Tanzania’s democratic backlash has also coincided with the emergence of an opposition. I have the impression that when the CCM ruled unchallenged, it was easy to maintain a pretence of democracy, but now the mask has slipped.
—Precisely. Tanzania became a multiparty state as a result of political pressure from the international community, the West in particular. Realising that times were changing, the Tanzanian government cleverly forestalled this pressure by democratizing early. This anticipation allowed them to limit the reforms to a bare minimum instead of building a brand new political system: it allowed the creation of new political parties, always subject to the control and the watchful eye of the state. However, aside from this, little else was done. In other words, this pre-democratic structure, characterized by the concentration of power in a single party, remains intact. But when the opposition began to gain momentum and it became clear that the CCM might even lose power, the government closed ranks and decided to take action: hence what’s been termed Magufuli’s “war on democracy”. In my opinion, this anti-democratic campaign is simply the regime’s response the people’s desire for democracy.

Aside from the obvious differences, I see certain similarities with the situation in Catalonia: pre-democratic structures which are still very much alive, increased repression in response to growing opposition, dissidents in exile…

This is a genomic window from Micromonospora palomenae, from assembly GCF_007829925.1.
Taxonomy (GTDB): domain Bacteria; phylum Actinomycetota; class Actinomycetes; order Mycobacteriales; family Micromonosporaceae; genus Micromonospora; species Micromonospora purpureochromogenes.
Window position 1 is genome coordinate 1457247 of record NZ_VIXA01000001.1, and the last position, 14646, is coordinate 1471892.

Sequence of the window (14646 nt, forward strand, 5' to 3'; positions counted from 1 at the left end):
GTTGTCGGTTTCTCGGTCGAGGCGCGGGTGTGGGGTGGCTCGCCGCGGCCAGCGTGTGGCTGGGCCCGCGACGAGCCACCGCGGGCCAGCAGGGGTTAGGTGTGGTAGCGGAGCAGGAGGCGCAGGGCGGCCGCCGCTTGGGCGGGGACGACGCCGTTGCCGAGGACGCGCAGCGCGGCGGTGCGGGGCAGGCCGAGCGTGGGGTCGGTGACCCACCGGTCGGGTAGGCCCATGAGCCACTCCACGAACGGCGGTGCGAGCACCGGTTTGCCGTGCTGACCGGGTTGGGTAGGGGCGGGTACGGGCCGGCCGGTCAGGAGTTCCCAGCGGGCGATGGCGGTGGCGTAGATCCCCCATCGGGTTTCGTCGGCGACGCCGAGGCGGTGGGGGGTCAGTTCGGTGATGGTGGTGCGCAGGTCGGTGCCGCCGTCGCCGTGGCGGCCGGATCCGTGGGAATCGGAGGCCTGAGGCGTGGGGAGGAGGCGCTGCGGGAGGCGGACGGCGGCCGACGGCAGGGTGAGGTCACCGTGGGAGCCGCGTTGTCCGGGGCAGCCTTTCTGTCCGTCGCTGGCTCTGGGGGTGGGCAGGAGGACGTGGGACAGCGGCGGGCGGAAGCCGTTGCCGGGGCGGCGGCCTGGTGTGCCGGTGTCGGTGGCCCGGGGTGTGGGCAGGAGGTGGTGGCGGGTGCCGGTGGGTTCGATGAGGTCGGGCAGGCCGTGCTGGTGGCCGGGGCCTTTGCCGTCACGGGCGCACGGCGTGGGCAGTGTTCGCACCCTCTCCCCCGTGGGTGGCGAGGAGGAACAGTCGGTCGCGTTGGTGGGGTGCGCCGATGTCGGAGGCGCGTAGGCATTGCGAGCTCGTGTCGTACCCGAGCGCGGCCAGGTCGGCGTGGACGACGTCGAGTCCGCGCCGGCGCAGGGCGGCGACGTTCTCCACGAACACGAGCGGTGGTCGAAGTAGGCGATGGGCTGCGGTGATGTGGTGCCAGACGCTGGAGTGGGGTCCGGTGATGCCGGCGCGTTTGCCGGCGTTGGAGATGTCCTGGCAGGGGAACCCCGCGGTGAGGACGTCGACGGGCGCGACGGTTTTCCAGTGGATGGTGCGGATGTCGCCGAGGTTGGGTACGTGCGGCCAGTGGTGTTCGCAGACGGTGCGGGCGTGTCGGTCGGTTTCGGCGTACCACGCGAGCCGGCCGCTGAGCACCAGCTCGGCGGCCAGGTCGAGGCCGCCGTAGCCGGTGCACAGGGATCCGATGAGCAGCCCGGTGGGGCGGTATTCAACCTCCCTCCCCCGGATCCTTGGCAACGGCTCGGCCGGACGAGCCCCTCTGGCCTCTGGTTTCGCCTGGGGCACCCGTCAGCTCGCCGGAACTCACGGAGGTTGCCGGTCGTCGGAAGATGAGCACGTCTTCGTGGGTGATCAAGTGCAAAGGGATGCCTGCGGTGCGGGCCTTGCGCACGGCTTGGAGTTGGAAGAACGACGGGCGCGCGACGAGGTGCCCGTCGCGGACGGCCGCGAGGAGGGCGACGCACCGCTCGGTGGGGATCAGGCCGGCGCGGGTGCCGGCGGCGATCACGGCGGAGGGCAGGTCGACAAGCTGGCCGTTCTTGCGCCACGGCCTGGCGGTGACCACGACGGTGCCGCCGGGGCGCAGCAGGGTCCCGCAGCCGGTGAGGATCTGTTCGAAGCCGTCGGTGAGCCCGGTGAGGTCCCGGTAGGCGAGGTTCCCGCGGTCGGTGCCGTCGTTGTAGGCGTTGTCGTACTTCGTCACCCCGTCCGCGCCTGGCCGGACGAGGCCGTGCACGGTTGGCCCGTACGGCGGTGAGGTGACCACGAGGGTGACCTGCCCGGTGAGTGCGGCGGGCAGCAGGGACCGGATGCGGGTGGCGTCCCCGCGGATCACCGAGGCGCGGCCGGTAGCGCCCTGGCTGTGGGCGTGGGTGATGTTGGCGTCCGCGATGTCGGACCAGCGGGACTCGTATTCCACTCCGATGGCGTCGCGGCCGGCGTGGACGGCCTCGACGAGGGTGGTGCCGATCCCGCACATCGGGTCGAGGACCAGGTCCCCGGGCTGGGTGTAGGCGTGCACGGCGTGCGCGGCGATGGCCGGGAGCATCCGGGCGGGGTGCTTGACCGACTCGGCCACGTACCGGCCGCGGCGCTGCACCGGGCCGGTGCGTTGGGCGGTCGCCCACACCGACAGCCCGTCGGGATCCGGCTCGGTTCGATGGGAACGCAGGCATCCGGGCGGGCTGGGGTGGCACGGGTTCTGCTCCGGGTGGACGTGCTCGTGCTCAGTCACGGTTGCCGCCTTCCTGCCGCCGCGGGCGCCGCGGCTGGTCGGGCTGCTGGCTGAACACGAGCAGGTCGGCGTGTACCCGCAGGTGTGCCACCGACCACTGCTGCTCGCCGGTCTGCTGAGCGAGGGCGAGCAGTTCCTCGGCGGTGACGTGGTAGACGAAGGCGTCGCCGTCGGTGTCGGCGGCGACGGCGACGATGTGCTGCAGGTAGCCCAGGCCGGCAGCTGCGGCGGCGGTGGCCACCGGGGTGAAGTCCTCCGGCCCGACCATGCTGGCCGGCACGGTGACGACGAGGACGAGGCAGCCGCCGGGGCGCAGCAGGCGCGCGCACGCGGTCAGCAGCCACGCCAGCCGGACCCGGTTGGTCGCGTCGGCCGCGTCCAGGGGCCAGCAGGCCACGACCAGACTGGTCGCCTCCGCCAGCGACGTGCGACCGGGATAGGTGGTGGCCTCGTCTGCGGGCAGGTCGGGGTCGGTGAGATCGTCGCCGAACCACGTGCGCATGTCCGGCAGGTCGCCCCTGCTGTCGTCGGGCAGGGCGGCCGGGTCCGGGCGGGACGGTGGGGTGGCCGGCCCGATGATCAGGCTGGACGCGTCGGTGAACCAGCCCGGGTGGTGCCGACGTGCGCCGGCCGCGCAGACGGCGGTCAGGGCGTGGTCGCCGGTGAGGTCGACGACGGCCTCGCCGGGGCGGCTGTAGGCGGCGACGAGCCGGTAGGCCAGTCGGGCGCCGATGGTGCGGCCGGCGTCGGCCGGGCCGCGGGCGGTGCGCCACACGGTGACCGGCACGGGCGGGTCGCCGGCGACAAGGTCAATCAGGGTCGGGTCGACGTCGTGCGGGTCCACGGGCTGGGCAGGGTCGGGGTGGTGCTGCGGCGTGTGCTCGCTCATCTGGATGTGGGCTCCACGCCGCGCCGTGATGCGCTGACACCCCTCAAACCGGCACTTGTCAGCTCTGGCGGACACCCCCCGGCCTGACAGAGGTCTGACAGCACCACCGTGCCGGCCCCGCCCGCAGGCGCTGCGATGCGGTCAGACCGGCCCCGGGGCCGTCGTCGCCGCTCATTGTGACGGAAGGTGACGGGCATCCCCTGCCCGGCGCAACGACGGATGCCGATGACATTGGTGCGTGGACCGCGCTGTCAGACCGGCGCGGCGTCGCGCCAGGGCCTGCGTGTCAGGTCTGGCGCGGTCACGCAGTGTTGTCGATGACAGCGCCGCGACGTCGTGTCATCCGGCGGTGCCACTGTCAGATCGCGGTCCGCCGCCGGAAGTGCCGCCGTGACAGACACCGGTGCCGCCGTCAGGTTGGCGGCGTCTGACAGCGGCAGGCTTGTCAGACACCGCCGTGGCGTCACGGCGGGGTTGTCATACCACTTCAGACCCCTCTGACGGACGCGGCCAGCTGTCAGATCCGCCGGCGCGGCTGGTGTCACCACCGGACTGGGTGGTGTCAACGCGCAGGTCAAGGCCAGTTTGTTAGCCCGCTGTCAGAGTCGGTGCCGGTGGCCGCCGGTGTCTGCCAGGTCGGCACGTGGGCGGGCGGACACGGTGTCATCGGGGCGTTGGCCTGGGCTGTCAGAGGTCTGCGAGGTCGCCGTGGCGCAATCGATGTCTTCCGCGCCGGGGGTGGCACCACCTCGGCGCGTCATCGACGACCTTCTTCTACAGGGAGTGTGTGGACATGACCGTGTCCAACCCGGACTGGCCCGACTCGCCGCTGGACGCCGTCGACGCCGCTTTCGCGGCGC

—It’s a fair point. Unfortunately —and I ought to add, outrageously— there are some very disturbing parallels between Tanzania and democratic Spain. The violence with which the Spanish state cracked down on the 1 October referendum, held just weeks after the attempt on my life, is reminiscent of the violence wielded by African dictatorships. I had the honour of meeting President Puigdemont in Brussels and realized that he was unable to return to Catalonia because he feared for his freedom. Not to mention the pro-independence leaders who didn’t leave and who ended up in prison… This kind of repression is typical of African dictatorships, such as Tanzania, Museveni’s Uganda or Kagame’s Rwanda. I find it absolutely outrageous that the Spanish government has deployed these sorts of tactics against legitimately elected Catalan political leaders. Democratic leaders shouldn’t be punished for being elected by their people. Punishing disagreement is what African regimes have always done. It’s a disgrace which the Spanish people ought to reflect on very seriously.

You live in Belgium, like many of the Catalans in exile. Do you consider yourself to share a common cause?